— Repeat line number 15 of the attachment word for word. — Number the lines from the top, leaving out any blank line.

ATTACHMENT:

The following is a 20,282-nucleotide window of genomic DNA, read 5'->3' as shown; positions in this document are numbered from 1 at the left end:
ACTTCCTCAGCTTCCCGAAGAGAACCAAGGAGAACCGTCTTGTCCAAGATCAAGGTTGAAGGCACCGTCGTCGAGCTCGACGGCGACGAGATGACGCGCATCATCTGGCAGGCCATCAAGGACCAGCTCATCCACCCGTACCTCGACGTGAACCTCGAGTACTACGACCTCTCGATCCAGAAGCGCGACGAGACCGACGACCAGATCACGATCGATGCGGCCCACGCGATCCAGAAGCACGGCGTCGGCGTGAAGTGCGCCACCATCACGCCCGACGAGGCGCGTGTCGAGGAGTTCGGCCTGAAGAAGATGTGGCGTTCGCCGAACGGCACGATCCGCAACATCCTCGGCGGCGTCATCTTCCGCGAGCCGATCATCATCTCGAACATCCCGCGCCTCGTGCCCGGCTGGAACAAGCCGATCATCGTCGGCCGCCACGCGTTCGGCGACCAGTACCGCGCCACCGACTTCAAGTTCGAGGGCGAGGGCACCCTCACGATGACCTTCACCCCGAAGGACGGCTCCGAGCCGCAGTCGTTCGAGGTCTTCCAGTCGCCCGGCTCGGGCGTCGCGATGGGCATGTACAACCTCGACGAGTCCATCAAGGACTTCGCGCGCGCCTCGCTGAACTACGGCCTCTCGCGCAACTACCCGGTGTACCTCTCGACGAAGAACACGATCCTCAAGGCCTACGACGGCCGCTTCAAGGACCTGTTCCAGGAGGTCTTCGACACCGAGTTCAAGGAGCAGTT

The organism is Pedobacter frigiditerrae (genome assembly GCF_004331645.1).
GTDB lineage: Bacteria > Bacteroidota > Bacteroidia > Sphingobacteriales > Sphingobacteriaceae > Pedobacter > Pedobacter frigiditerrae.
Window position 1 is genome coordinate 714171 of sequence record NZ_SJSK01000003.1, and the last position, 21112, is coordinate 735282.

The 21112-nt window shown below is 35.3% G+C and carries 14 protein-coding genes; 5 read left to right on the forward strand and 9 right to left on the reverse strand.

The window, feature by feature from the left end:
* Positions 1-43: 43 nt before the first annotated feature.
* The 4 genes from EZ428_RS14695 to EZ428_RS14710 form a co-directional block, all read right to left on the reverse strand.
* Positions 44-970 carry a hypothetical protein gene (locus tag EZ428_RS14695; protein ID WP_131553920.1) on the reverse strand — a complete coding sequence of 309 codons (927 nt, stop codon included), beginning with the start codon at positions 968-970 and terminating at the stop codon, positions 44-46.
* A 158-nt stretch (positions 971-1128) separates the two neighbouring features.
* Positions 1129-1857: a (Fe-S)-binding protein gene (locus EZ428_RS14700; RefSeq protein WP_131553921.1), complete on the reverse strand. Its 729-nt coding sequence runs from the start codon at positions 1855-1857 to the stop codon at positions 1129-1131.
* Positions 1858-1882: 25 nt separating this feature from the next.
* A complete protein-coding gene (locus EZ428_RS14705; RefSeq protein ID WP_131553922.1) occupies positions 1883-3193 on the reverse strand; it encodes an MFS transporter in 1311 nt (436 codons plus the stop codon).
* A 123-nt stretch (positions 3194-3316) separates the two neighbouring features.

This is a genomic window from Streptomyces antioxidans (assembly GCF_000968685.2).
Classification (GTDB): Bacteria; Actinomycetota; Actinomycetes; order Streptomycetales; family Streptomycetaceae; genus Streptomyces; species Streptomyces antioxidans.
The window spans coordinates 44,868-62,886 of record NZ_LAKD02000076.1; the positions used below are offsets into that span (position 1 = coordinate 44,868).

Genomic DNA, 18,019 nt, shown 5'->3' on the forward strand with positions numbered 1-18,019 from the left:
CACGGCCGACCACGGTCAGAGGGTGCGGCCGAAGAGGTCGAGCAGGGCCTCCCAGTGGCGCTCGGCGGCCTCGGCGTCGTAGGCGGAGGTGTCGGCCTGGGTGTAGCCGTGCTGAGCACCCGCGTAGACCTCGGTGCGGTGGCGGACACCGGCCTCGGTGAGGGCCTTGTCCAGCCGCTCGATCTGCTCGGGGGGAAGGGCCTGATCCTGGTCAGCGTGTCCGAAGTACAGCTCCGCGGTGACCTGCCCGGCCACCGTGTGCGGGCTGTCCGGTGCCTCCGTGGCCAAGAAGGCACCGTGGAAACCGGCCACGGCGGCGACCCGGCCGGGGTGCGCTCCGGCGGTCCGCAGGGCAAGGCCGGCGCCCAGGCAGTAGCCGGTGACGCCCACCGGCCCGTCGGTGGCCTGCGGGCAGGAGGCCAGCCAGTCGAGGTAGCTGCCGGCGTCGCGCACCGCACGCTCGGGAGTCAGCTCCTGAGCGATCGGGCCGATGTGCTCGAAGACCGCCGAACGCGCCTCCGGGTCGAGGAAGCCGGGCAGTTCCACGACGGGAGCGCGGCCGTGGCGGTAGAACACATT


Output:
* A 123-nt stretch (positions 3194-3316) separates the two neighbouring features.